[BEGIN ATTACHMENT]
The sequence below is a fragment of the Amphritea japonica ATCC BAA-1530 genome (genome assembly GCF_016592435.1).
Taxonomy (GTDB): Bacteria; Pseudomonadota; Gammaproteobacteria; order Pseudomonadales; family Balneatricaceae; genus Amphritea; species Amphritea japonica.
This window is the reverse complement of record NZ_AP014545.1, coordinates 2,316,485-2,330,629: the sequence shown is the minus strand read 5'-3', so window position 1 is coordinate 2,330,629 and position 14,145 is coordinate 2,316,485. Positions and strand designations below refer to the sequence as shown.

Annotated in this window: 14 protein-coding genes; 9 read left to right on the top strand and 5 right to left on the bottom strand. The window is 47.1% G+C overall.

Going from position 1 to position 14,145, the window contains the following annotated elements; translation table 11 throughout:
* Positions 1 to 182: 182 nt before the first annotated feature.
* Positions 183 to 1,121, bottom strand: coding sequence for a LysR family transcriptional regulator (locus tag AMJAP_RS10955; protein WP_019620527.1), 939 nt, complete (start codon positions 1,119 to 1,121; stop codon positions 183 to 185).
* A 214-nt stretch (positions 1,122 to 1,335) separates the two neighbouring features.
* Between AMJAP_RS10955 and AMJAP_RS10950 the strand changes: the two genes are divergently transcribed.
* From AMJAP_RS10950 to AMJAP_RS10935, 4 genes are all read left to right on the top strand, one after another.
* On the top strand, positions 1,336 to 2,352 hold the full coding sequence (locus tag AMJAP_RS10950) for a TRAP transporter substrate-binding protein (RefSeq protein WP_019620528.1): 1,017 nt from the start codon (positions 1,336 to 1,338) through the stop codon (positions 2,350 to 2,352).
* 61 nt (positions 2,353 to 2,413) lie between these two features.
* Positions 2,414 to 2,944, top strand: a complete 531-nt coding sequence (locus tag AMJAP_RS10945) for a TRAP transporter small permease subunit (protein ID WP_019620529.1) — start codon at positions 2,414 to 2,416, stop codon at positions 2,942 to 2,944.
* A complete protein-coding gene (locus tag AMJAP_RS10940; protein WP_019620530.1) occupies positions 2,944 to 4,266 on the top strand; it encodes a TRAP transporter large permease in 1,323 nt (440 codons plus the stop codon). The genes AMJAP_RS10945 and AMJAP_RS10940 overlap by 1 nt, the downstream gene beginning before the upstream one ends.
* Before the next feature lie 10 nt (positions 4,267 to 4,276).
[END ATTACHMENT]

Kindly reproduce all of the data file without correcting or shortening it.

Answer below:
The sequence below is a fragment of the Amphritea japonica ATCC BAA-1530 genome (genome assembly GCF_016592435.1).
Taxonomy (GTDB): Bacteria; Pseudomonadota; Gammaproteobacteria; order Pseudomonadales; family Balneatricaceae; genus Amphritea; species Amphritea japonica.
This window is the reverse complement of record NZ_AP014545.1, coordinates 2,316,485-2,330,629: the sequence shown is the minus strand read 5'-3', so window position 1 is coordinate 2,330,629 and position 14,145 is coordinate 2,316,485. Positions and strand designations below refer to the sequence as shown.

Annotated in this window: 14 protein-coding genes; 9 read left to right on the top strand and 5 right to left on the bottom strand. The window is 47.1% G+C overall.

Going from position 1 to position 14,145, the window contains the following annotated elements; translation table 11 throughout:
* Positions 1 to 182: 182 nt before the first annotated feature.
* Positions 183 to 1,121, bottom strand: coding sequence for a LysR family transcriptional regulator (locus tag AMJAP_RS10955; protein WP_019620527.1), 939 nt, complete (start codon positions 1,119 to 1,121; stop codon positions 183 to 185).
* A 214-nt stretch (positions 1,122 to 1,335) separates the two neighbouring features.
* Between AMJAP_RS10955 and AMJAP_RS10950 the strand changes: the two genes are divergently transcribed.
* From AMJAP_RS10950 to AMJAP_RS10935, 4 genes are all read left to right on the top strand, one after another.
* On the top strand, positions 1,336 to 2,352 hold the full coding sequence (locus tag AMJAP_RS10950) for a TRAP transporter substrate-binding protein (RefSeq protein WP_019620528.1): 1,017 nt from the start codon (positions 1,336 to 1,338) through the stop codon (positions 2,350 to 2,352).
* 61 nt (positions 2,353 to 2,413) lie between these two features.
* Positions 2,414 to 2,944, top strand: a complete 531-nt coding sequence (locus tag AMJAP_RS10945) for a TRAP transporter small permease subunit (protein ID WP_019620529.1) — start codon at positions 2,414 to 2,416, stop codon at positions 2,942 to 2,944.
* A complete protein-coding gene (locus tag AMJAP_RS10940; protein WP_019620530.1) occupies positions 2,944 to 4,266 on the top strand; it encodes a TRAP transporter large permease in 1,323 nt (440 codons plus the stop codon). The genes AMJAP_RS10945 and AMJAP_RS10940 overlap by 1 nt, the downstream gene beginning before the upstream one ends.
* Before the next feature lie 10 nt (positions 4,267 to 4,276).